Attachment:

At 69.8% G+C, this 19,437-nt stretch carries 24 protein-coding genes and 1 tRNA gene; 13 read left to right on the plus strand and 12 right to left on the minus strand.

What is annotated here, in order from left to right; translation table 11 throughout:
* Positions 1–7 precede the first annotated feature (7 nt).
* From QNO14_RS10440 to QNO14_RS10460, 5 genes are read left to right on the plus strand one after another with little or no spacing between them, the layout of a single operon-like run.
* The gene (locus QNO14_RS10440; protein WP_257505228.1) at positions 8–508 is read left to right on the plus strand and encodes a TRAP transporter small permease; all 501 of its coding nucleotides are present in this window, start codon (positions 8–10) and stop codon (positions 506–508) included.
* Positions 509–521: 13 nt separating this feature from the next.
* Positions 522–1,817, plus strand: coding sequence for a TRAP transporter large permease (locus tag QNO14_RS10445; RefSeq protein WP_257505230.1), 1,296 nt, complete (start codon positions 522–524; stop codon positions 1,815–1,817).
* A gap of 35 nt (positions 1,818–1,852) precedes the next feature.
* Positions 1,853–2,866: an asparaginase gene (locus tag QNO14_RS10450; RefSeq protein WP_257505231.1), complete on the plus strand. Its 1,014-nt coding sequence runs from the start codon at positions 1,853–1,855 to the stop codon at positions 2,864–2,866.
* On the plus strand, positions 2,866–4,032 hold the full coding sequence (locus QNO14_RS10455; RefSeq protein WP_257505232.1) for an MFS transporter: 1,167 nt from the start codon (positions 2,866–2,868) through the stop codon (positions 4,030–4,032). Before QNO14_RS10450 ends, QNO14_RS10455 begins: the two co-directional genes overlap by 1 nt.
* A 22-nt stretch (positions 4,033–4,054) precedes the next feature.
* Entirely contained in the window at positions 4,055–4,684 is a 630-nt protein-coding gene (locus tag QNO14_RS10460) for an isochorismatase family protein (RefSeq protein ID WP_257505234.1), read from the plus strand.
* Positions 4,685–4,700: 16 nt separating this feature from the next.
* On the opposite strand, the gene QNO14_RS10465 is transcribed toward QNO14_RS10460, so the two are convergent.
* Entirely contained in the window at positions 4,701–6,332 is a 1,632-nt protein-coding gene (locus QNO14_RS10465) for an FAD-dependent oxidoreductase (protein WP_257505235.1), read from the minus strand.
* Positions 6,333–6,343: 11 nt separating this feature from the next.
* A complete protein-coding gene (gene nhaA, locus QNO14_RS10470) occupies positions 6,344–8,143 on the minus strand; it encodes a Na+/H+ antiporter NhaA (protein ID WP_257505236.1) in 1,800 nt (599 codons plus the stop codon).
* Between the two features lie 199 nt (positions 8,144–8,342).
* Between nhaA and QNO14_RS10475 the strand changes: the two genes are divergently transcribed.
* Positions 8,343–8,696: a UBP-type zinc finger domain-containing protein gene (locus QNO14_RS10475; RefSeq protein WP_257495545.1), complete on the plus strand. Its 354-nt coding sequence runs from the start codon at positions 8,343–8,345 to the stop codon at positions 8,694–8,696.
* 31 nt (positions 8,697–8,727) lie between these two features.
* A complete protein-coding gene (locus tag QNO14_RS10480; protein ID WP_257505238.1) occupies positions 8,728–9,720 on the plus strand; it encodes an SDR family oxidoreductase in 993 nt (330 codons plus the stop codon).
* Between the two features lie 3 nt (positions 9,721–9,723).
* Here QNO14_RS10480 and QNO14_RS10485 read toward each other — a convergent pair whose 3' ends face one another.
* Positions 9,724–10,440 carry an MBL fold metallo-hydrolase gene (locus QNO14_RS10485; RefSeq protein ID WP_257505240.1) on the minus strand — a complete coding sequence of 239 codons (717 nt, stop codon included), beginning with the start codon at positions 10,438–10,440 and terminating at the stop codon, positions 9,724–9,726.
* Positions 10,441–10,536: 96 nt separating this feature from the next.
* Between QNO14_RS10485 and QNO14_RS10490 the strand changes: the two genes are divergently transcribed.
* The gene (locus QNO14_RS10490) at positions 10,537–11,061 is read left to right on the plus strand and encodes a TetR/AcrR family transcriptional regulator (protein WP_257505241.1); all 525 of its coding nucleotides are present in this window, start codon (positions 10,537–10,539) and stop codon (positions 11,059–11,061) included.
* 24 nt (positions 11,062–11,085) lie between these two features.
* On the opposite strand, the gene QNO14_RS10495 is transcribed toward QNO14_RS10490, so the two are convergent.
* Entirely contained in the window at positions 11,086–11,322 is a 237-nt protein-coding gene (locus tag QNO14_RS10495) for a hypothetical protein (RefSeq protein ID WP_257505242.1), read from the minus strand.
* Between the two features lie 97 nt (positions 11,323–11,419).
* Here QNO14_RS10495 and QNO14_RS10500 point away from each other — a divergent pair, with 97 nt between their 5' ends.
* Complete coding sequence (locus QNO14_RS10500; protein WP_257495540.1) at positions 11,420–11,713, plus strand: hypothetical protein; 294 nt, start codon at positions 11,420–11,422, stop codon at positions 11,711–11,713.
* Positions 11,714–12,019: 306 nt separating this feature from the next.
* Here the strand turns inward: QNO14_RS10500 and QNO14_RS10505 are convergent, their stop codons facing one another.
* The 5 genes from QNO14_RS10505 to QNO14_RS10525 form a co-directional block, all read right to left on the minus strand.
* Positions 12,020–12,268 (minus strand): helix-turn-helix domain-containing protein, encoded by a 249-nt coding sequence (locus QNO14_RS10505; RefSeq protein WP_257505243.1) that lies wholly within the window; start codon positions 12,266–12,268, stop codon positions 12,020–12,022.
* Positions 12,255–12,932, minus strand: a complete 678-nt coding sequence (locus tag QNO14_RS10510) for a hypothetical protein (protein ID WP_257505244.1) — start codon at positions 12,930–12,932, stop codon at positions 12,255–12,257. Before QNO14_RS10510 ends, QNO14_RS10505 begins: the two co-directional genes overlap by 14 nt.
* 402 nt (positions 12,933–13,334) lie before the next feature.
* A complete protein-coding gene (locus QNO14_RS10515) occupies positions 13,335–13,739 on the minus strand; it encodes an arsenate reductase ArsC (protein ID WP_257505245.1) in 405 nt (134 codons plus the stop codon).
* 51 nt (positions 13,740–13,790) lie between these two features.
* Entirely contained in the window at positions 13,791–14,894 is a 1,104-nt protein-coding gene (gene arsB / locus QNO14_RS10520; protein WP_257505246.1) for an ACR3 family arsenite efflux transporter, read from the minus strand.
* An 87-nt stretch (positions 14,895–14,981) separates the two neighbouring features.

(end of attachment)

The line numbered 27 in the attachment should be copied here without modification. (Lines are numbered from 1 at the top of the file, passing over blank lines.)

* Between QNO14_RS10485 and QNO14_RS10490 the strand changes: the two genes are divergently transcribed.